Over the past few years, Far Cry has remained consistent in its quality, whether it was taking us to some overseas locale to fight off savages with animal-like abilities, or shooting us into the future, where Michael Biehn insisted on being a bad-ass while riding around on a T-Rex shooting lasers (Blood Dragon, in case you forgot).
But with Far Cry Primal, the team takes us back – wayyyyyy back – to more primitive times, where you play a caveman named Takkar, trying to right the wrongs of his village and save as many fellow Wenja members as possible. Not an easy task, considering the bloodthirsty Udam are making the rounds.
It’s not quite as compelling an argument as, say, taking on a flamboyant maniac like in Far Cry 4, or even a giant T-Rex shooting lasers (sorry, I’m spoiled), but the game still works, mainly because it demonstrates that the developers behind the game aren’t afraid to try new ideas for a familiar franchise. They may take a little longer to adjust to, but the end result is still an agreeable achievement.
The gameplay is probably the one big thing that’s changed. There are no vehicles here or firearms, but rather primitive weapons that require you to do some thinking, whether you’ve got a meaty club in your hand or require a bow and arrow set to get your headshots across. They start off lowly at first, but you can eventually level up and earn new equipment that can knock an Udam soldier’s head off clean. Well, almost – but the thought is definitely there.
Getting around takes a little bit longer, but this is where one of the game’s amazing new elements come into play – taming animals. By converting a certain wolf or bear to join your side, you can lead them into battle and give the Udam and animal enemies what for, while rewarding them with occasional meals to keep their health up. The more you progress, the more you can unlock – and the sooner you can ride a bear into battle with a lit torch in your hand. Freedoooooom!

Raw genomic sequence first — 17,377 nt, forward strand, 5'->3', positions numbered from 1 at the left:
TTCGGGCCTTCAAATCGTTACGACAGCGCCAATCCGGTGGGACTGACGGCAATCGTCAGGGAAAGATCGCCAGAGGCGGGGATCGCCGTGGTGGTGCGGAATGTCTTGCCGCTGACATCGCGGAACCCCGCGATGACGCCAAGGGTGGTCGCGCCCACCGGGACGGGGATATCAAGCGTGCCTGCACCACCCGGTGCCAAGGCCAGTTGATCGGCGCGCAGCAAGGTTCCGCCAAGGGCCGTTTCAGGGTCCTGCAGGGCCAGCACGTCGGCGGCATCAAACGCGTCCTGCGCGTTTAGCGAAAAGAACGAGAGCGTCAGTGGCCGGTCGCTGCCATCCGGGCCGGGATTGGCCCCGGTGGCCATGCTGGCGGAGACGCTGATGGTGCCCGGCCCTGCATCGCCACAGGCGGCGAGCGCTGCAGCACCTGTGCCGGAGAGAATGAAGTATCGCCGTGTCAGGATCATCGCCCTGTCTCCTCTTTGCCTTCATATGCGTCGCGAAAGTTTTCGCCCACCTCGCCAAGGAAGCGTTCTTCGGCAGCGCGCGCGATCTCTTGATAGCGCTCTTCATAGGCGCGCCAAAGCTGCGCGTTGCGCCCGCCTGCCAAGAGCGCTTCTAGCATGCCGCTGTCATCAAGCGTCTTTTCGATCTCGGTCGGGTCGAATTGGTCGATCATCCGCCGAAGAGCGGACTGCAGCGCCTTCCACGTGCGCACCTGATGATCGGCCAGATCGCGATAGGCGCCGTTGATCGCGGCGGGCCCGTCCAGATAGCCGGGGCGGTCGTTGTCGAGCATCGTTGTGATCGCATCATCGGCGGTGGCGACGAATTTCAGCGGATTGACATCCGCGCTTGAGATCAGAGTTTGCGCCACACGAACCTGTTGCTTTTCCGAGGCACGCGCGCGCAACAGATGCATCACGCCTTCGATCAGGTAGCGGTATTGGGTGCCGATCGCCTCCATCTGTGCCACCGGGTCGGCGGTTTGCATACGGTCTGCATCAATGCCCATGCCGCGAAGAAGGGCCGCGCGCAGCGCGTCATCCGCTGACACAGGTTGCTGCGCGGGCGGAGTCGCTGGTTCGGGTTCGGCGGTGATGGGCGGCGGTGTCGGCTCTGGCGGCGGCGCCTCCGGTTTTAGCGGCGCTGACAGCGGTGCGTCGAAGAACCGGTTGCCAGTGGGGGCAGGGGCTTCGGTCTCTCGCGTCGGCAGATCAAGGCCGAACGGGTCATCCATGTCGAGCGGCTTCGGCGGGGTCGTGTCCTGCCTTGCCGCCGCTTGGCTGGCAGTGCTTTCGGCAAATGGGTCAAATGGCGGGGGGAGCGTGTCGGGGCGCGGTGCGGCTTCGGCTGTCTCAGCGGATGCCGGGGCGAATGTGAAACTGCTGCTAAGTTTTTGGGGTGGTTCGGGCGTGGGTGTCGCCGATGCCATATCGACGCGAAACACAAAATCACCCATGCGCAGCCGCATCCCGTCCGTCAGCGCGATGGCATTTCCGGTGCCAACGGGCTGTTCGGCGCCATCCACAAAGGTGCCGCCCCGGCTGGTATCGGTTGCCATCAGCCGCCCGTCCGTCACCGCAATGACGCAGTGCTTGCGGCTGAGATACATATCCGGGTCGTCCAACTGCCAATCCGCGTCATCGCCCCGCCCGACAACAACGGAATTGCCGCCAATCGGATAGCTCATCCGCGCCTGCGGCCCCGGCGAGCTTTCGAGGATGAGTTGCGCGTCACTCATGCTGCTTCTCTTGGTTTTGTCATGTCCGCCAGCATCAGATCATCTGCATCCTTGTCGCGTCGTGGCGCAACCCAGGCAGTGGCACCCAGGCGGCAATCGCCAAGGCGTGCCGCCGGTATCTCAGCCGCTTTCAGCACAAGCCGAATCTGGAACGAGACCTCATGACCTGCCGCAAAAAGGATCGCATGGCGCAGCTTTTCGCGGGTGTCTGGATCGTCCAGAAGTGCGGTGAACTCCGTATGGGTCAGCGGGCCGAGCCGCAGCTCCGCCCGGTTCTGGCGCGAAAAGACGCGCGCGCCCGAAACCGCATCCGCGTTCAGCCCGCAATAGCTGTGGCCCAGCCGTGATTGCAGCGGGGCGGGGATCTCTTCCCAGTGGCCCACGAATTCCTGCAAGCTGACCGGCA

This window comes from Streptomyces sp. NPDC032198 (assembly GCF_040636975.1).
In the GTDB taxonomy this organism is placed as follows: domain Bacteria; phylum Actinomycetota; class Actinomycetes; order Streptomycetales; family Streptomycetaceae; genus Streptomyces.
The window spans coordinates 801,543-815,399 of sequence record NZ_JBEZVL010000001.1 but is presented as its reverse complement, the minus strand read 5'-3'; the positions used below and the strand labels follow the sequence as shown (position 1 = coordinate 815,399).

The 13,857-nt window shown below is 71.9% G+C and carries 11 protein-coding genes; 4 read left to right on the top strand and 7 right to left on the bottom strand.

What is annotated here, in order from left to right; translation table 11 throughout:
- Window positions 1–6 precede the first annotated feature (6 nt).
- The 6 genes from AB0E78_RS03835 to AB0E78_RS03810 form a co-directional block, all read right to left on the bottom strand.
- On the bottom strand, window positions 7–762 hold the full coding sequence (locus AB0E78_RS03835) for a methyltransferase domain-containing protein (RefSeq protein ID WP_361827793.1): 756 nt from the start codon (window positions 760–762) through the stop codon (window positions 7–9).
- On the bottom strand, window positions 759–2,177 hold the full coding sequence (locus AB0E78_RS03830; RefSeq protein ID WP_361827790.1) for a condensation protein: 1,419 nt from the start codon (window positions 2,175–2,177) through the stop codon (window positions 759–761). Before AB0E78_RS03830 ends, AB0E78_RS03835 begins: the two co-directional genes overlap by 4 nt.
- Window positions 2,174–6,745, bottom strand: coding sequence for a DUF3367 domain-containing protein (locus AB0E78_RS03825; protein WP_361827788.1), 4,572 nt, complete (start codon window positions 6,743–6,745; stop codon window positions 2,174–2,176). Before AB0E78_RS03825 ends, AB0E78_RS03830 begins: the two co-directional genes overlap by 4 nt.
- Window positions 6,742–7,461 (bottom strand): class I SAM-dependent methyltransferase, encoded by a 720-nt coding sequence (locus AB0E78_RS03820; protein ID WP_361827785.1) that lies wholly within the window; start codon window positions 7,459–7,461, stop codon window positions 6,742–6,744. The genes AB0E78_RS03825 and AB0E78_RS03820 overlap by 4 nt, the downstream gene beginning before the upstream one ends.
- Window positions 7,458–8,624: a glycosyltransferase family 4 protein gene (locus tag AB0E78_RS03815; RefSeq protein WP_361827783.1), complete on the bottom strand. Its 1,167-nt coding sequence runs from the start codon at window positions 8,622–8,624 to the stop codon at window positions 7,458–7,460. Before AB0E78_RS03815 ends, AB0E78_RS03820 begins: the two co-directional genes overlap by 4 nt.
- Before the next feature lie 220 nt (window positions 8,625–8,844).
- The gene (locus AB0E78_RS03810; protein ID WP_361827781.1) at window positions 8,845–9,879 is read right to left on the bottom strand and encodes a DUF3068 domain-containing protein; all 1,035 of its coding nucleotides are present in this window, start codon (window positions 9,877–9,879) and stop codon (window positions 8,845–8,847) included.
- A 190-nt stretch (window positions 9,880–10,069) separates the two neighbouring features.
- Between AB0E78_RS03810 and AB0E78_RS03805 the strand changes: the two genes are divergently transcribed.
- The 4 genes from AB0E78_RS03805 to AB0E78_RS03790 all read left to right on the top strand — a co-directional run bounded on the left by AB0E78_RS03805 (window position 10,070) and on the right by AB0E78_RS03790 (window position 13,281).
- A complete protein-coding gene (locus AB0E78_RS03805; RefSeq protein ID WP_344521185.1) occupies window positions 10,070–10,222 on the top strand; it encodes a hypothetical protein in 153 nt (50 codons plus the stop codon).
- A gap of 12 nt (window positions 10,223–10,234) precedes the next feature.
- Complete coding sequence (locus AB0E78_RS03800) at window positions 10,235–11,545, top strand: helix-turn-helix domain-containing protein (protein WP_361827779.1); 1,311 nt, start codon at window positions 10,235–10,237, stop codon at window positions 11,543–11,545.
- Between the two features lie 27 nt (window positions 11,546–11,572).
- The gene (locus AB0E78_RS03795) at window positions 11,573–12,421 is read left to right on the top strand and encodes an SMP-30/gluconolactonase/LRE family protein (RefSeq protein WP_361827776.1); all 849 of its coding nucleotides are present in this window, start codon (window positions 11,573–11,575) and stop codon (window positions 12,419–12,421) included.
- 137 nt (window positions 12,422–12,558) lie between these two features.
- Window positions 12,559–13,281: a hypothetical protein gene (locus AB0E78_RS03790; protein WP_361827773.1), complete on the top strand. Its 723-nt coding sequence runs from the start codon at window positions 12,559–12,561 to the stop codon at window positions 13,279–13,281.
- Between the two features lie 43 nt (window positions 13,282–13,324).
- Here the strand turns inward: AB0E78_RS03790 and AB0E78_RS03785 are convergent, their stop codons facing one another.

The animal taming system is part of the huge amount of leveling up you do within Primal, as you have to unlock abilities through a set of skill trees. It can take some time, and getting around, even with Fast Travel, requires a good amount of patience. But if you can muster it, you’ll find Primal to be a compelling experience, one with a lot of heart – especially as you take on near-impossible missions later down the road.
I just wish the story was a little more engaging. Some of the characters you meet in the game – like the kooky Tensay and the awesome Sayla – are great ones, but most of them fit the routine bill otherwise, and don’t really push Takkar to new heights. Sure, they’re supposed to be cavemen, but would it have hurt to given them just a little more depth? At least you can skip the cutscenes if you aren’t too fond of what’s being explained here.
Presentation-wise, I think I prefer the variety of Far Cry 4’s lush environments to the primitive villages presented in Far Cry Primal. Still, it’s a big, interconnected world filled with possibilities, and finding a majority of its secrets is highly enjoyable, even if that means climbing up rock sides (with a caveman grappling hook, natch) or swimming through dangerous waters. The blood effects are impressive, and the environments look pretty good, but the character design is pretty bland. Talk about running into your routine Fred Flintstone repeats. Don’t let it get you down, though – it looks solid for the most part.
The music within the game fits the old-school tone just about perfectly, and the sound effects are just about perfect, with roaring animals, caveman yells and more. The voicework is okay, but it’s hard to really get serious about the storyline when everyone speaks on a level of Rayman-esque gibberish. At least it’s not too silly to throw everything off. Just don’t expect a translation that’s too accurate, if you get what I mean.
Far Cry Primal may not have a multiplayer factor, but single player will take you some time to get through, with hours of missions and secondary quests, along with hidden Daysha Hands (yes, hands), temples, bonfires and more. Plus it’s fun to goof around and set bears on fire (just run away when you do – trust me), engage in hunts and bash in Udam heads. Just as a Far Cry game is supposed to be.
More work could’ve been put into character design and story, but overall, Far Cry Primal is a meaningful addition to the franchise, and one that takes it in a fine new direction, even if that means doing away with fancy vehicles and weapons. Hey, sometimes you need to take it back to the old-school and remember what survival is all about – and that’s just what Primal does.